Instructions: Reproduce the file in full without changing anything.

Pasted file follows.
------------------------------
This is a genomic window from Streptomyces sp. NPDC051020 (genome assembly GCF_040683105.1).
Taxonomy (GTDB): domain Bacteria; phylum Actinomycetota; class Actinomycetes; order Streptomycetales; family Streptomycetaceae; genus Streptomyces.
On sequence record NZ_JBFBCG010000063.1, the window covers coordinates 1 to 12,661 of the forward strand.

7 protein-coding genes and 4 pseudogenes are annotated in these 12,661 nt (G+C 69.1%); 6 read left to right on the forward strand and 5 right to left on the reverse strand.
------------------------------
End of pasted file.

This is a genomic window from Streptomyces sp. NPDC051020 (genome assembly GCF_040683105.1).
Taxonomy (GTDB): domain Bacteria; phylum Actinomycetota; class Actinomycetes; order Streptomycetales; family Streptomycetaceae; genus Streptomyces.
On sequence record NZ_JBFBCG010000063.1, the window covers coordinates 1 to 12,661 of the forward strand.

7 protein-coding genes and 4 pseudogenes are annotated in these 12,661 nt (G+C 69.1%); 6 read left to right on the forward strand and 5 right to left on the reverse strand.